Some books include a short quote or phrase at the beginning. These are known as epigraphs. Any book can include an epigraph, but why do authors include epigraphs in their work? And what are they for? In this post, we tell you everything you need to know about using an epigraph in your writing.
What Is an Epigraph For?
Typically, epigraphs are part of the front matter of a book. This means they appear before the main text, so most authors use epigraphs to frame the rest of the book or to foreshadow something within it.
Epigraphs can serve many purposes, but three of the most common include:
Setting the theme, tone or mood of the rest of the book.
Telling the reader something about the world of a story.
Foreshadowing the plot of a story.
We’ll now look a bit closer at how each of these works, with examples.
1. Setting the Theme or Tone
An epigraph is a good way of setting the tone of a book. For example, Mario Puzo’s The Godfather begins with a short quotation:
Behind every great fortune there is a crime. – Balzac
The attribution of this quote is a little debatable. But regardless of who wrote it, it serves an important purpose: the Balzac quote tells us we’re about to read a story in which money, power, and crime are key factors.
One option for an epigraph, then, is to find a short quote or phrase that captures the spirit or theme of the book as a whole.
2. World Building
Sometimes, an epigraph will tell us about the world of a story. This is quite common in fantasy and sci-fi novels, which often begin with a fictional quote about the history or mythology of the story’s world. A very famous example of this comes from J.R.R. Tolkien’s Lord of the Rings books:
Three Rings for the Elven-kings under the sky,
Seven for the Dwarf-lords in their halls of stone,
Nine for Mortal Men doomed to die,
One for the Dark Lord on his dark throne,
In the Land of Mordor where the Shadows lie,
One ring to rule them all, one ring to find them,
One ring to bring them all and in the darkness bind them
In the Land of Mordor where the Shadows lie.
This is a fictional quote from a poem, offering both background information about Middle Earth and a sense of the mythic tone characteristic of Tolkien’s famed fantasy saga. And since this same quote appears at the beginning of each book, it also helps tie the trilogy together.
3. Foreshadowing the Plot
Sometimes, an author will pick an epigraph that hints at plot points in their story. The title page of Mary Shelley’s Frankenstein, for example, quotes two short lines from John Milton’s Paradise Lost:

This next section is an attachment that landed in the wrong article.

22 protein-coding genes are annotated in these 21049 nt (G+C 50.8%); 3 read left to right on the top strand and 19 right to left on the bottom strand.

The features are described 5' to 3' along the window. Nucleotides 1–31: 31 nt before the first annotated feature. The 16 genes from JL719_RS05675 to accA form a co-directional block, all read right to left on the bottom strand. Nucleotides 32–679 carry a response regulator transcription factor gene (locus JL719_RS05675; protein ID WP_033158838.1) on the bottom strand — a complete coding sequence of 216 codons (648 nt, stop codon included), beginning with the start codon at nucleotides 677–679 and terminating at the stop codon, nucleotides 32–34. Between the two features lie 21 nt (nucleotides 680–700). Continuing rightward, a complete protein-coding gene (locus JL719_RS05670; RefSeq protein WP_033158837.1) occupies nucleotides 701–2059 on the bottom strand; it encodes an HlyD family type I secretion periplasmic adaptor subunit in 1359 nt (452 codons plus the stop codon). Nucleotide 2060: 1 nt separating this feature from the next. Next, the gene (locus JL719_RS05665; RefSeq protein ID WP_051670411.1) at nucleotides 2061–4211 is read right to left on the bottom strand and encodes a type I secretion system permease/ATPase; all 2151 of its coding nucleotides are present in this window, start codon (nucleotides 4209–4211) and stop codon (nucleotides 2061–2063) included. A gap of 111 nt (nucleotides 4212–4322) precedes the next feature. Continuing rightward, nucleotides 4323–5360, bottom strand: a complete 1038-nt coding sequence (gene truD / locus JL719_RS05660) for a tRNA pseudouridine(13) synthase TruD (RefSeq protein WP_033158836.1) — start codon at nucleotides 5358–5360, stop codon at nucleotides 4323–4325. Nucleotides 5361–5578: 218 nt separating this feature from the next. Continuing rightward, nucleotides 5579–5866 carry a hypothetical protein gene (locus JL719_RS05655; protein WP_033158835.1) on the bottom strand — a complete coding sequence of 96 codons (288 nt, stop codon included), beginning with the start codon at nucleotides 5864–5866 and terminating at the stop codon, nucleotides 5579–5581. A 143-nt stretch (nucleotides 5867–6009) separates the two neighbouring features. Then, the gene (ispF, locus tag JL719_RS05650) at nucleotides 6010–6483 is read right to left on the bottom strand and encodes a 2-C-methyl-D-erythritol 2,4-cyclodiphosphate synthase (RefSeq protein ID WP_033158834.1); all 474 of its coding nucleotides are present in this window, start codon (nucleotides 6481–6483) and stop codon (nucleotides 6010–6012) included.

Did I request thee, Maker, from my clay / To mould me man?
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This foreshadows the key event of the story: Victor Frankenstein creating the “creature.” But it also hints at the sense of betrayal the creature feels and the conflict between creator and creation. In this case, then, the epigraph hints at the themes of the novel by foreshadowing the plot.
What Can I Use as an Epigraph?
If you’re looking for an epigraph for your own book, the literary world is your oyster. You could quote a book, a historical figure, a poem, a song, food packaging, or really whatever you want.
Alternatively, as with Tolkien above, you could write something yourself.
The only real guidelines we’ll suggest are:
Keep it short (as little as one line, but no more than a paragraph).
If you are quoting a copyrighted text, make sure you have permission.
This second point is especially important, as epigraphs are not usually considered fair use. To sidestep this problem, make sure to ask permission from the rights holder or only quote public domain texts in epigraphs.
An epigraph is a short phrase or quotation at the start of a book.
Typically, authors use a single epigraph at the very beginning of a book, but some add one at the start of each chapter or section as well.
You can use an epigraph to foreshadow the tone, theme or plot of a book.
An epigraph is thus a bit like an “appetizer,” with the main course being the rest of the text. As such, a good epigraph will have a similar thematic or tonal “flavor” to the book overall, priming the reader for what to expect.
You can use anything as an epigraph, but if you’re going to quote copyrighted material in full (e.g., an entire poem), make sure you have permission. Alternatively, you can write your own epigraph to fit the world or theme of the book (e.g., a fictional quotation from a character in the story).